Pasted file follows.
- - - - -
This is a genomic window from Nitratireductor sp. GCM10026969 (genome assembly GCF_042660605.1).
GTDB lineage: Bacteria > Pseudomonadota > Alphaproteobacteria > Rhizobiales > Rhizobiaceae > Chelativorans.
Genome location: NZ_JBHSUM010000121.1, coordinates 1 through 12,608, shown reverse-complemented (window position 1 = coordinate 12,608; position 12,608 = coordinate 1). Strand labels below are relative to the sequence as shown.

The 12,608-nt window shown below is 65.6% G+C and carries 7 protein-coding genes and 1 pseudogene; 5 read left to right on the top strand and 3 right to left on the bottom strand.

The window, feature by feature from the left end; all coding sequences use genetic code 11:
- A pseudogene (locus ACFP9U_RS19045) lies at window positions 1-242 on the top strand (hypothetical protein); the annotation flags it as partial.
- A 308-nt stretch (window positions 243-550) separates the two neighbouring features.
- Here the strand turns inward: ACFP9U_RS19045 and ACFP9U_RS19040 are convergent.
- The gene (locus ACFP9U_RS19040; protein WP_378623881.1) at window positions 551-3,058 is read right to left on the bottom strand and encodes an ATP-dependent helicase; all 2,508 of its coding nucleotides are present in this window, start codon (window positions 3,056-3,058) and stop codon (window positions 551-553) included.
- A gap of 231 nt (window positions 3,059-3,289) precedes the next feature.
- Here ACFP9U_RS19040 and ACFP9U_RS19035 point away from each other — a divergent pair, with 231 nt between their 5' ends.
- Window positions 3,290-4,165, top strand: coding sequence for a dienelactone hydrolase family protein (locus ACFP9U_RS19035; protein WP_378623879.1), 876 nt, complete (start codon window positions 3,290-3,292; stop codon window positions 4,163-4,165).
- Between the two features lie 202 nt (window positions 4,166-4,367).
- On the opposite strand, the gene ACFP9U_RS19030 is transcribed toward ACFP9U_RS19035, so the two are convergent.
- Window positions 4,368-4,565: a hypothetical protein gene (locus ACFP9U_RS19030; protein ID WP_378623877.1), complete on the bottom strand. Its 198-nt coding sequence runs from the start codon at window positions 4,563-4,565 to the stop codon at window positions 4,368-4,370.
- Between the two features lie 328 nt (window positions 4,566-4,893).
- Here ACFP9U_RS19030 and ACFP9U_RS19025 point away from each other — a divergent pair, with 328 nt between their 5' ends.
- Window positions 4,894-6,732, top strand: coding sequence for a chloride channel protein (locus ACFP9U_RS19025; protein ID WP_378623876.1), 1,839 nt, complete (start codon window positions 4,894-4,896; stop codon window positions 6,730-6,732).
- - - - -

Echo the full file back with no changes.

This is a genomic window from Nitratireductor sp. GCM10026969 (genome assembly GCF_042660605.1).
GTDB lineage: Bacteria > Pseudomonadota > Alphaproteobacteria > Rhizobiales > Rhizobiaceae > Chelativorans.
Genome location: NZ_JBHSUM010000121.1, coordinates 1 through 12,608, shown reverse-complemented (window position 1 = coordinate 12,608; position 12,608 = coordinate 1). Strand labels below are relative to the sequence as shown.

The 12,608-nt window shown below is 65.6% G+C and carries 7 protein-coding genes and 1 pseudogene; 5 read left to right on the top strand and 3 right to left on the bottom strand.

The window, feature by feature from the left end; all coding sequences use genetic code 11:
- A pseudogene (locus ACFP9U_RS19045) lies at window positions 1-242 on the top strand (hypothetical protein); the annotation flags it as partial.
- A 308-nt stretch (window positions 243-550) separates the two neighbouring features.
- Here the strand turns inward: ACFP9U_RS19045 and ACFP9U_RS19040 are convergent.
- The gene (locus ACFP9U_RS19040; protein WP_378623881.1) at window positions 551-3,058 is read right to left on the bottom strand and encodes an ATP-dependent helicase; all 2,508 of its coding nucleotides are present in this window, start codon (window positions 3,056-3,058) and stop codon (window positions 551-553) included.
- A gap of 231 nt (window positions 3,059-3,289) precedes the next feature.
- Here ACFP9U_RS19040 and ACFP9U_RS19035 point away from each other — a divergent pair, with 231 nt between their 5' ends.
- Window positions 3,290-4,165, top strand: coding sequence for a dienelactone hydrolase family protein (locus ACFP9U_RS19035; protein WP_378623879.1), 876 nt, complete (start codon window positions 3,290-3,292; stop codon window positions 4,163-4,165).
- Between the two features lie 202 nt (window positions 4,166-4,367).
- On the opposite strand, the gene ACFP9U_RS19030 is transcribed toward ACFP9U_RS19035, so the two are convergent.
- Window positions 4,368-4,565: a hypothetical protein gene (locus ACFP9U_RS19030; protein ID WP_378623877.1), complete on the bottom strand. Its 198-nt coding sequence runs from the start codon at window positions 4,563-4,565 to the stop codon at window positions 4,368-4,370.
- Between the two features lie 328 nt (window positions 4,566-4,893).
- Here ACFP9U_RS19030 and ACFP9U_RS19025 point away from each other — a divergent pair, with 328 nt between their 5' ends.
- Window positions 4,894-6,732, top strand: coding sequence for a chloride channel protein (locus ACFP9U_RS19025; protein ID WP_378623876.1), 1,839 nt, complete (start codon window positions 4,894-4,896; stop codon window positions 6,730-6,732).